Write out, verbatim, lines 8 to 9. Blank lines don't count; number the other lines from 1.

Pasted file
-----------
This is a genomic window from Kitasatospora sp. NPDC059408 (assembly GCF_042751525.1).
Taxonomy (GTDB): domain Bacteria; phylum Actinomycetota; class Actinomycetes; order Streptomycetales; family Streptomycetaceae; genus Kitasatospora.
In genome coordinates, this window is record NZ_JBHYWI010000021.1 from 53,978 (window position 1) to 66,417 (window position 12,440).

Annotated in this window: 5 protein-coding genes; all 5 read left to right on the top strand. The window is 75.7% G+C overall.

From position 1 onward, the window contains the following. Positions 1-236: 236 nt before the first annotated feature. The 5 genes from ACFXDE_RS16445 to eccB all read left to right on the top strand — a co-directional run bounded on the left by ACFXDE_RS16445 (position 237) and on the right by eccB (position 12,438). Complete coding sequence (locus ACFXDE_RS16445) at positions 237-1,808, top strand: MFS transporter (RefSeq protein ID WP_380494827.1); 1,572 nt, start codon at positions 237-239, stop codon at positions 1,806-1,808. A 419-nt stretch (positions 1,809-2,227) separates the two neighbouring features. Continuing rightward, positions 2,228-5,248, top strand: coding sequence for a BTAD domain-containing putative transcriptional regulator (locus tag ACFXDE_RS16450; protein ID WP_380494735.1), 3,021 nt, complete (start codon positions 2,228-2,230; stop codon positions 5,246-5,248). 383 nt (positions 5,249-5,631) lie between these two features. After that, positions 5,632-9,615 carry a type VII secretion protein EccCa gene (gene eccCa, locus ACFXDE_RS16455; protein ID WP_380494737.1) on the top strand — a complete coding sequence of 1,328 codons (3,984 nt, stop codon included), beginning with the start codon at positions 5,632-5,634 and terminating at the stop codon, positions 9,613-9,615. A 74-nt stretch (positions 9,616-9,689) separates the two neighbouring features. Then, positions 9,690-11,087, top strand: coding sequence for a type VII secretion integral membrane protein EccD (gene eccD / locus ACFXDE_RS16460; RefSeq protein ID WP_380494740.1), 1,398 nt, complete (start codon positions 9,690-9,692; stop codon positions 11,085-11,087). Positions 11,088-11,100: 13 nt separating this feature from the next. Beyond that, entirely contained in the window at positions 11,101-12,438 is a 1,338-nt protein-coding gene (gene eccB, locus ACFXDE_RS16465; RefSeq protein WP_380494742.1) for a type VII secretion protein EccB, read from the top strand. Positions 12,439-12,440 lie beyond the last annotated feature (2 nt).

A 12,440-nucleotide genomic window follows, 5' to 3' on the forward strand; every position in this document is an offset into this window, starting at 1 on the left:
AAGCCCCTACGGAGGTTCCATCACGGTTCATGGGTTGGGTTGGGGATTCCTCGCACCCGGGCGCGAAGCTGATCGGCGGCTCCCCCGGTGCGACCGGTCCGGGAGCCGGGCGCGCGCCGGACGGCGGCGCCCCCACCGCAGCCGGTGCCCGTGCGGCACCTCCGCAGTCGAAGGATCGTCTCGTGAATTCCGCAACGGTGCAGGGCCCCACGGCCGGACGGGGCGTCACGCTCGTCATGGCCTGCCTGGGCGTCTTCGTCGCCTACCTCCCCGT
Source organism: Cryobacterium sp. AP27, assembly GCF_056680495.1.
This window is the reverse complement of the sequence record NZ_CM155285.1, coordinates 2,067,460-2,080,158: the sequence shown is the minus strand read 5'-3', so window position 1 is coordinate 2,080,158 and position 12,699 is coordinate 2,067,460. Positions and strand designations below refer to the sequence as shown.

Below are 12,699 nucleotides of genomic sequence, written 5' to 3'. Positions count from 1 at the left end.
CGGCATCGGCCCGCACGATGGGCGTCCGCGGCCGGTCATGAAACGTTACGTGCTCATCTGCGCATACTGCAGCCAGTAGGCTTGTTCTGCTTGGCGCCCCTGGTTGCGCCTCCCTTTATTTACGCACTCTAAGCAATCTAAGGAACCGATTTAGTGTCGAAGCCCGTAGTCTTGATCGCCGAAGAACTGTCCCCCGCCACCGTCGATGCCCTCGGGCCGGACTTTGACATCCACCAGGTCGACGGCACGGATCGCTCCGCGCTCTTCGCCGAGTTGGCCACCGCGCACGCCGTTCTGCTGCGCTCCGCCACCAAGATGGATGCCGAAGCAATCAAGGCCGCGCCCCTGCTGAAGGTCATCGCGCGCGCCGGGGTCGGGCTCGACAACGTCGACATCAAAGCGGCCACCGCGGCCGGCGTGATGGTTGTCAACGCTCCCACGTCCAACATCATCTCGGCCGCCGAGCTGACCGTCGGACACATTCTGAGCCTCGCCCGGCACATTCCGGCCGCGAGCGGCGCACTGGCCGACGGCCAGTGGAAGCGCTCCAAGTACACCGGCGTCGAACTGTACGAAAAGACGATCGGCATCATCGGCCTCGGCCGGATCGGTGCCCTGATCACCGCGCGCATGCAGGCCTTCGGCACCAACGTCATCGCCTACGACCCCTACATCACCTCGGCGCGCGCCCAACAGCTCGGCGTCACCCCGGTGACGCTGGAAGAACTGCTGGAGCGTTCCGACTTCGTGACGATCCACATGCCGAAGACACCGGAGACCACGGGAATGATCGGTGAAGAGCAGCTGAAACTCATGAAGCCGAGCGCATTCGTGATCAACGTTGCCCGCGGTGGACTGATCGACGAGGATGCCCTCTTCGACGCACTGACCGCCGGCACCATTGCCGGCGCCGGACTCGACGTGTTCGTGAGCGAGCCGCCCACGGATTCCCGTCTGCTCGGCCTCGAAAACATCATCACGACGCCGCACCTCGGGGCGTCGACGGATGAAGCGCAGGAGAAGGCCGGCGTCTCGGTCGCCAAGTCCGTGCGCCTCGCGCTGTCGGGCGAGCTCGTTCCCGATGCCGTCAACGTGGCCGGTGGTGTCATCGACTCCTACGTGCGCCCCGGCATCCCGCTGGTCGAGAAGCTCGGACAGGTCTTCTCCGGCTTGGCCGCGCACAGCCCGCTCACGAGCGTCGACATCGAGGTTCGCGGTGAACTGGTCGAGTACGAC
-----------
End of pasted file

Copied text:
Source organism: Cryobacterium sp. AP27, assembly GCF_056680495.1.
This window is the reverse complement of the sequence record NZ_CM155285.1, coordinates 2,067,460-2,080,158: the sequence shown is the minus strand read 5'-3', so window position 1 is coordinate 2,080,158 and position 12,699 is coordinate 2,067,460. Positions and strand designations below refer to the sequence as shown.